1. KEXP Live Performance Podcasts are perfectly timed at about a 1/2 an hour each. There was a time when your Monkey was greedy for more and larger podcasts, but lately he has been finding it hard to listen to two hours worth of anything. The NPR All Songs Considered Live Concert podcasts, for all the great artists that are featured, sometime seem a little too long for this Monkey’s tastes. As far as KEXP goes, the last two weeks of live performance podcasts have featured English duo The Kills (doing an acoustic set) and English electro-folkie James Yuill. Both are worth checking out. Here is a link to the KEXP live performance podcast.
  2. George Orwell’s 1984 was written under bleak circumstances that fit the book’s pessimistic world view. Few “required reading” books from high school left as strong an impression as Orwell’s 1984. This excellently written piece in the UK Guardian explains the struggle that Orwell (nee Eric Blair) went through to birth this book.
  3. You can tell Neil Gaiman is a hugely talented writer just by reading his blog posts. Whether he is reminiscing fondly about his kids or talking about a quiet evening with a friend, Gaiman turns descriptions of everyday events into marvelously written prose. Highly recommended reading. Here’s a link to the blog
  4. People who run secondhand shops are usually odds and ends themselves. This is the kind of whimsical observational musing that you will find on my new radio show, Lake Grump-be-gon Tales, in which I play the slightly curmudgeonly Monkey editor of a local newspaper in small town Minnesota.
  5. The Mermen play excellent psyche-surf rock. This San Francisco band has an excellent mellow sound. Here is a video that is fittingly shot in an aquarium.
Podcasts, Uncategorized

KEXP Live Music Podcast Roundup

Your Monkey seems to go through cycles in his podcast listening habits.

Sometimes all he wants to hear is talk show podcasts and documentaries, and at other times all he wants is music.

Lately he has been in the music mood, which has given him an opportunity to catch up on the last four offerings from the KEXP Live Performances podcast series.

Country rocker Steve Earle was first on the plate. Earle stopped by a few weeks ago to promote his new album of Townes Van Zandt covers (simply called “Townes”). Van Zandt is a widely respected but somewhat obscure country singer-songwriter who is perhaps most famous for the song “Pancho and Lefty.” Willie Nelson made the song famous, but for this Monkey’s money the Van Zant original is probably the best. Earle does an admirable job covering Van Zant on this podcast, though his version of Poncho and Lefty from the Sound Opinions podcast last month is probably a little better. Here is a link to Earle’s website.

Then came a short set from popular French rockers Phoenix (click here for myspace page), who have had a modern rock hit with the song Liztomania. Phoenix are pretty much the buzz band of the moment, so your Monkey was a little afraid that they would be all hype and no substance. But to his surprise, the band played a short, tight acoustic set and they seemed to be pretty down to earth guys.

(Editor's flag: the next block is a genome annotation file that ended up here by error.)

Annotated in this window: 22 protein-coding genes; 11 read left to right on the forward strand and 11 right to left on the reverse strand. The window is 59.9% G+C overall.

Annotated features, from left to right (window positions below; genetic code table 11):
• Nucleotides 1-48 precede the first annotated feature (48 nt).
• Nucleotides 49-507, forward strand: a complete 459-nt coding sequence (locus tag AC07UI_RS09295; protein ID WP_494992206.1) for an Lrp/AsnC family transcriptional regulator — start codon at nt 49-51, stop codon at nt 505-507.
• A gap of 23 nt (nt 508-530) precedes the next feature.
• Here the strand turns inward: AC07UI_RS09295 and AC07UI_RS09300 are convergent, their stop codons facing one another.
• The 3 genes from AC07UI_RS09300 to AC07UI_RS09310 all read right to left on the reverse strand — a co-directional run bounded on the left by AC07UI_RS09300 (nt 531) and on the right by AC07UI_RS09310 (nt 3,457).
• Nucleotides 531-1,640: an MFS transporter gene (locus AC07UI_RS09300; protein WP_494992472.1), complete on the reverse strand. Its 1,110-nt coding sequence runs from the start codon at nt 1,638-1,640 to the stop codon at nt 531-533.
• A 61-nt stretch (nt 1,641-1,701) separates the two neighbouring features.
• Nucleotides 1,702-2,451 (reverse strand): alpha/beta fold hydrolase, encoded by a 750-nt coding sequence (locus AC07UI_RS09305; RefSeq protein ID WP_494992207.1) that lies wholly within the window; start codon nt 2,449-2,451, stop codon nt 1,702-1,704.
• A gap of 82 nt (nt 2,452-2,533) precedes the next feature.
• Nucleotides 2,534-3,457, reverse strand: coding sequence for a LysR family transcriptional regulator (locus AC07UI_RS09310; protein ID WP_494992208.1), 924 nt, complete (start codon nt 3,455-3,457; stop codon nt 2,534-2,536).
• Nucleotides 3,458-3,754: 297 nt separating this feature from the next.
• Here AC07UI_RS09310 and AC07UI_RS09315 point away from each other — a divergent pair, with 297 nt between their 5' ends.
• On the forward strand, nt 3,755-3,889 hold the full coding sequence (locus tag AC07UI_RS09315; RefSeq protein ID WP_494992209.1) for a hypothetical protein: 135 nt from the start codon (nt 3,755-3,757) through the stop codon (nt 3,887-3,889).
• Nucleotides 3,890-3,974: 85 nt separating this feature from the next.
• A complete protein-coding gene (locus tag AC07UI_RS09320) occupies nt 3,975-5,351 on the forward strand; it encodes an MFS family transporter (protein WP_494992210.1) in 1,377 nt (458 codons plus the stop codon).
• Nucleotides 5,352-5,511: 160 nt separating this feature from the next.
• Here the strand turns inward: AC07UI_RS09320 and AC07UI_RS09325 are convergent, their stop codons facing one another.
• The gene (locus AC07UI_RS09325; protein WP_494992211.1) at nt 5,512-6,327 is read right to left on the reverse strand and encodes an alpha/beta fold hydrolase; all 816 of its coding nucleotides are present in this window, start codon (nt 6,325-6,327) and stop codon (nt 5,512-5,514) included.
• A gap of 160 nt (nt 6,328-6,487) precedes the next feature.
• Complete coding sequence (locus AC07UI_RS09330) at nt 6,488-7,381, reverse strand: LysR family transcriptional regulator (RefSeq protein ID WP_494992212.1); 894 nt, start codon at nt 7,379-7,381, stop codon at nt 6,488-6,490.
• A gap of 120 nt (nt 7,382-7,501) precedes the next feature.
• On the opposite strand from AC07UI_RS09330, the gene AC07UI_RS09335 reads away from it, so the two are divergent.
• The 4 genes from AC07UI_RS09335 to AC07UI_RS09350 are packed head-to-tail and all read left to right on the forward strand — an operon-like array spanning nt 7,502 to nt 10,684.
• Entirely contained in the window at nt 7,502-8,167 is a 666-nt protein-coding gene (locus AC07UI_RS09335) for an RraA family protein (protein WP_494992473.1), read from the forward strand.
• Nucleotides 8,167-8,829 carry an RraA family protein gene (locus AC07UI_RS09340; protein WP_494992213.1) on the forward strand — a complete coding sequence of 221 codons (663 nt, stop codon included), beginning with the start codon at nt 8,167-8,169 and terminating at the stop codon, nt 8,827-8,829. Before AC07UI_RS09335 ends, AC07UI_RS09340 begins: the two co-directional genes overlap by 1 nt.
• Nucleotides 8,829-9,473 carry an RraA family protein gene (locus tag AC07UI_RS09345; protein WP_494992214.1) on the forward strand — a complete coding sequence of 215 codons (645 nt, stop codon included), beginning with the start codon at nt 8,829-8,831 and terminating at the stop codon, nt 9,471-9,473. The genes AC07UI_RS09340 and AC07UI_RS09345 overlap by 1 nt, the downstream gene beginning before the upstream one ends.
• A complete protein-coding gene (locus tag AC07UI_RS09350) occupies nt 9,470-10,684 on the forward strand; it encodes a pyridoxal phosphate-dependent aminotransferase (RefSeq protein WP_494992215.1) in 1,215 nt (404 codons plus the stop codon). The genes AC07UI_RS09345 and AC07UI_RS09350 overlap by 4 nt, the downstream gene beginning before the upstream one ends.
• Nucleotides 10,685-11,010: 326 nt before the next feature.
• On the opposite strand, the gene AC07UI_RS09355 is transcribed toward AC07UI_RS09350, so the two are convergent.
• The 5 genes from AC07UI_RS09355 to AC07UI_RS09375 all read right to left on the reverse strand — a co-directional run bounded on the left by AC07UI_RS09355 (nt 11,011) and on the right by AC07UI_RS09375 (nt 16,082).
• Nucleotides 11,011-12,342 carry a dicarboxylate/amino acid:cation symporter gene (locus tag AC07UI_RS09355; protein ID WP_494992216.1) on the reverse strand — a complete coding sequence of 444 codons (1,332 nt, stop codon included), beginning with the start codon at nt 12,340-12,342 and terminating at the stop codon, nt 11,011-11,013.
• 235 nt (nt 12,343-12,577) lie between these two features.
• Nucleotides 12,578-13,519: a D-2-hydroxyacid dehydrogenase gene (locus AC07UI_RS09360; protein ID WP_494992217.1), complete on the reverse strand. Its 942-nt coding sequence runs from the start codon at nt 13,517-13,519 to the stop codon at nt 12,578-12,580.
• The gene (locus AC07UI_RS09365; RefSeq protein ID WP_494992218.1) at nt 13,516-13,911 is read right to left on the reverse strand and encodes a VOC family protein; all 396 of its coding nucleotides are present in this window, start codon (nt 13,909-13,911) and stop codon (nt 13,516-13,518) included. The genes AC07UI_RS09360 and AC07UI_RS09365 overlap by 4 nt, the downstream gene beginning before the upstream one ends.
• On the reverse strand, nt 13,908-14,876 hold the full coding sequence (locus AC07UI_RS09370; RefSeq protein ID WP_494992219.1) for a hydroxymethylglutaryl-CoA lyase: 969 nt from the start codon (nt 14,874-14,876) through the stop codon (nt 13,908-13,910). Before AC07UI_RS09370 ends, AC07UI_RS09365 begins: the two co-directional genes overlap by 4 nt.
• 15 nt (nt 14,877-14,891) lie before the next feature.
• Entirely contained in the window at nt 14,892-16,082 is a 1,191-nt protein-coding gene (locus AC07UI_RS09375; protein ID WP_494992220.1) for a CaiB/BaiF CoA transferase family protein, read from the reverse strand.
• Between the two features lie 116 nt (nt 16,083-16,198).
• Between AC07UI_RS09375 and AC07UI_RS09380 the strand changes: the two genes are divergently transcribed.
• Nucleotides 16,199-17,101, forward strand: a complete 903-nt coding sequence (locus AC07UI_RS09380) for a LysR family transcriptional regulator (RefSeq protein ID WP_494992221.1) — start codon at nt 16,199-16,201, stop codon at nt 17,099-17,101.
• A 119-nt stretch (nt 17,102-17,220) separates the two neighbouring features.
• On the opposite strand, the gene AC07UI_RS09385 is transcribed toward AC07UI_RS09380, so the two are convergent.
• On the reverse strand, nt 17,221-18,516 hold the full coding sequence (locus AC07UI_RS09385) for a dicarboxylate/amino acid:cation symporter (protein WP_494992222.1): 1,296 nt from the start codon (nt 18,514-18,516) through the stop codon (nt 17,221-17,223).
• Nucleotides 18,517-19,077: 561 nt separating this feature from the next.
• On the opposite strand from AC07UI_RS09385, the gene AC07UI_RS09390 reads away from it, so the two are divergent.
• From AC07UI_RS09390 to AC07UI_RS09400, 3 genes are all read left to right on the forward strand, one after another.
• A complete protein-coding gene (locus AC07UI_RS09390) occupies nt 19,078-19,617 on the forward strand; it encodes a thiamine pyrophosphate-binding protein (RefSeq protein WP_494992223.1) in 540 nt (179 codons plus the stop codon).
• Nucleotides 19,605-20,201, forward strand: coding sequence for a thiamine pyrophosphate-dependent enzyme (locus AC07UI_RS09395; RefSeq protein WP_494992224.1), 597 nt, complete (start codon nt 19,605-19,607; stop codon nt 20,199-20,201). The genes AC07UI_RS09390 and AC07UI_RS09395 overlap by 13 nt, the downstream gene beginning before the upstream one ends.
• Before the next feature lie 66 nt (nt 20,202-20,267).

The highlight of the four podcasts would have to be the Brooklyn rock band Pela (link to band’s myspace site is here). The magic of this band is in the voice of frontman Billy McCarthy, who has a blistering delivery that is apparently matched by a high energy stage show (there have been some broken bones in the past).

Last on the docket was El Ten Eleven (band’s website is here), an instrumental duo from Los Angeles that played a couple of pretty good tracks.  This band recently lent their skills to the soundtrack for the cult fave documentary Helvetica, and are apparently featured on the director’s follow-up film as well. Perhaps this band paid the price for being the last of four performances that Your Monkey listened to today, but there didn’t seem to be anything particularly unique. Just good, groovy, high energy stuff.

The excellent KEXP podcast can be found here.

Thanks again to the station and artists involved for delivering so much good stuff for free.

And here is Pela. This performance is pretty good, but if you want to hear Pela at its best, check out their studio track for Tenement Teeth. The only version of that song on You Tube is a live one, and it doesn’t quite do the band justice.

Music, Podcasts

One Great Song from the Great Lake Swimmers

Today’s posting will be a simple one.

There will be no whining about Your Monkey’s failed job search, no belabored attempts to put pop culture into context, no complaining about the general unsound state of the planet, and no bad banana jokes.

Instead we will have a very mellow and melodic song from the Great Lake Swimmers, which came to your Monkey courtesy of the KEXP song of the day podcast. Here is a link to the station’s site.

Thanks to KEXP for putting out the song, to the Great Lake Swimmers for allowing it to be a free download, and to Nettwerk music for posting the video on YouTube.

Here’s a link to the Great Lake Swimmers’ website, too.